A killer invasive worm with an indiscriminate appetite for snails and invertebrates has been discovered in Florida gardens — the first time the destructive species has turned up in the mainland United States.
“The climate in Florida is perfectly suited for this species,” said Jean-Lou Justine, a professor at the National Museum of Natural History in Paris and the lead author of a new study published in PeerJ.
The New Guinea flatworm (Platydemus manokwari) is around 50 millimeters long and 5 millimeters wide and is colored black with a clear central stripe. The worm feasts on land snails and other invertebrates mostly on the ground, though Justine said it can follow the mucus trails snails leave behind them for up to a meter high in trees.
The invasive worm, originally from the island of its namesake in the South Pacific, first made headlines last year when it was discovered in Caen, France. Newspapers made light of the threat it may cause for escargot — a French appetizer made of the mollusk.
In the case of France, the worm was discovered only in a greenhouse, which was quickly closed and the risk was contained. But the new discovery was made in several gardens in Miami.
“This time there is no joke at all probably because Americans do not eat escargot. It’s sad news for biodiversity,” Justine said, adding that it’s significant that the worm has been discovered on the mainland. The worm’s life cycle will continue unless the temperature drops to 50F, meaning it could spread through the southern U.S. and even down into Mexico and the rest of the Americas.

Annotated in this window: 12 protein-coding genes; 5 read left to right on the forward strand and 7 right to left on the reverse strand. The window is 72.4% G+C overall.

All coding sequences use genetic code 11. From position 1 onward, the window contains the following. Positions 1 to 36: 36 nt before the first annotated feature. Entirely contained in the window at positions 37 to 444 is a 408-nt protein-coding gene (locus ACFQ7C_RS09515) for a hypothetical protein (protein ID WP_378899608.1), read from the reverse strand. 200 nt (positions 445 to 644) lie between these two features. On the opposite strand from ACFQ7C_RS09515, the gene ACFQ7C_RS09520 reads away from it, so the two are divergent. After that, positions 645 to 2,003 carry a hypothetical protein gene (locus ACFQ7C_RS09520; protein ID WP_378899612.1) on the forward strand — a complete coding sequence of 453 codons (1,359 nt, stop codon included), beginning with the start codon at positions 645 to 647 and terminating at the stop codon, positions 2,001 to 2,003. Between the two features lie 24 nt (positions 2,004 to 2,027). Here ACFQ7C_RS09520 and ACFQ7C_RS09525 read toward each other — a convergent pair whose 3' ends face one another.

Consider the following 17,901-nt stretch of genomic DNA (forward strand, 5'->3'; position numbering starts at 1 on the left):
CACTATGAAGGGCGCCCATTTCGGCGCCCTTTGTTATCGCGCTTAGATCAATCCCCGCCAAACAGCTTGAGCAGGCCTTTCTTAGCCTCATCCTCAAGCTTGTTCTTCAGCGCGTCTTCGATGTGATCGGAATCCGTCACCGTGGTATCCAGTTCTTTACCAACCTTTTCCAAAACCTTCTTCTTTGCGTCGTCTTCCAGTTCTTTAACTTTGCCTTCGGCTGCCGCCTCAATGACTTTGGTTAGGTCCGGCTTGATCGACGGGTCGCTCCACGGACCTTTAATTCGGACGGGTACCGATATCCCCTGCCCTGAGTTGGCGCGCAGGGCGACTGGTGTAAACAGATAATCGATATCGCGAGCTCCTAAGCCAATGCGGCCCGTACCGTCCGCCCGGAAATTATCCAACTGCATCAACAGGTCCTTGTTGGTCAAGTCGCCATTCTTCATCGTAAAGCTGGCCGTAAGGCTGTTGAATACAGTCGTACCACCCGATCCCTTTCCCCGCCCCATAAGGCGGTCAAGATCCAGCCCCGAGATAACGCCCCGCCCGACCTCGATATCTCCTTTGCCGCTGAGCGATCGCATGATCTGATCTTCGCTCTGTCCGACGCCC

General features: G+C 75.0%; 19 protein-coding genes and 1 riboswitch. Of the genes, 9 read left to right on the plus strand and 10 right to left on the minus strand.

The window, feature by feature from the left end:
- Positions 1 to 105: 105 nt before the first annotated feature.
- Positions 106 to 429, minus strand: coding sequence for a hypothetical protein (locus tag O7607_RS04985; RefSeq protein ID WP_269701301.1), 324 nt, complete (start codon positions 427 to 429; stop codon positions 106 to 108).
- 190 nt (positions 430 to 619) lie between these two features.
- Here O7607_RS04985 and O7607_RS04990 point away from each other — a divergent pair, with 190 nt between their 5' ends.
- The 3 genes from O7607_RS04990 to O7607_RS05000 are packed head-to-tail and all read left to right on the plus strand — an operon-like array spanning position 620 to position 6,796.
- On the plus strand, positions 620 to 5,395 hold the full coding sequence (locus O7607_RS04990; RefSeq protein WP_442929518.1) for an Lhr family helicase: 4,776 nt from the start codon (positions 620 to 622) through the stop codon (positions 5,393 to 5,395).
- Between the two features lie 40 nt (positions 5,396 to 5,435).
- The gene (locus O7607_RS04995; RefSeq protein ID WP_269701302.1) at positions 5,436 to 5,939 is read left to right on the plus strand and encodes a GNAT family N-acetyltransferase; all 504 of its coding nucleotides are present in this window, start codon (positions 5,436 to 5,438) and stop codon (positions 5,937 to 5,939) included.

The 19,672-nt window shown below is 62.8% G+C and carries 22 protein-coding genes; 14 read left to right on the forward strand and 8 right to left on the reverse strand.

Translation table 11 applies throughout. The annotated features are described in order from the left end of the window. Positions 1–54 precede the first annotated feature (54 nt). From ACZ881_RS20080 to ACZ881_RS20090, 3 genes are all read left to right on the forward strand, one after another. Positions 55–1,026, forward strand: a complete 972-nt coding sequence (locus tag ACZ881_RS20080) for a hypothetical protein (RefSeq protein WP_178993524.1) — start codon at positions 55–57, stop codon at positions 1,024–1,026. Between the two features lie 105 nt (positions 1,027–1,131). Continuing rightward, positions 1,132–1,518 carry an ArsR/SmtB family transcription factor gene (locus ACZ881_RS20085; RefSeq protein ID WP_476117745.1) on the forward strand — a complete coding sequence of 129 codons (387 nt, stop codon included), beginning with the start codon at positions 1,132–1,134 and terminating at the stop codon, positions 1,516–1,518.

And that isn’t all. In the prey-predator curve, when predators consume all the prey in their immediate areas, they will often die out themselves for lack of additional food. But Justine worries that the New Guinea flatworm can subsist for weeks without eating, giving prey a chance to recover slightly before finishing them off again. This also allows it to travel around the world in agricultural products or in potted plants. “If you put one Platydemus manokwari in a pot, you can transport the worm to the other side of the planet … it will arrive in perfect health.”
In fact, researchers found the flatworm in a number of other previously unknown areas, such as New Caledonia (mainland and Loyalty Islands), Tahiti (French Polynesia), Wallis and Futuna, Singapore, and the Solomon Islands. They also found worms in San Juan, Puerto Rico, and Justine worries that this may mean the worm is already found elsewhere in the Caribbean.
“It means that it can go from Puerto Rico to the other islands of the Caribbean, which also have their own endemic species. It would not be good for biodiversity.”
Experiments tracking the snails on some islands in the Pacific have shown that the flatworms increase in numbers and eat endemic snails important for other invertebrates and soil ecosystems. “[Snails] control weeds, they control mushrooms,” he said, but larger effects are still unknown.
“Is it going to destroy them all? I don’t know because we have no detailed scientific work about that,” he said.
|Joshua Rapp Learn is a science writer at The Wildlife Society. Contact him at firstname.lastname@example.org with any questions or comments about his article.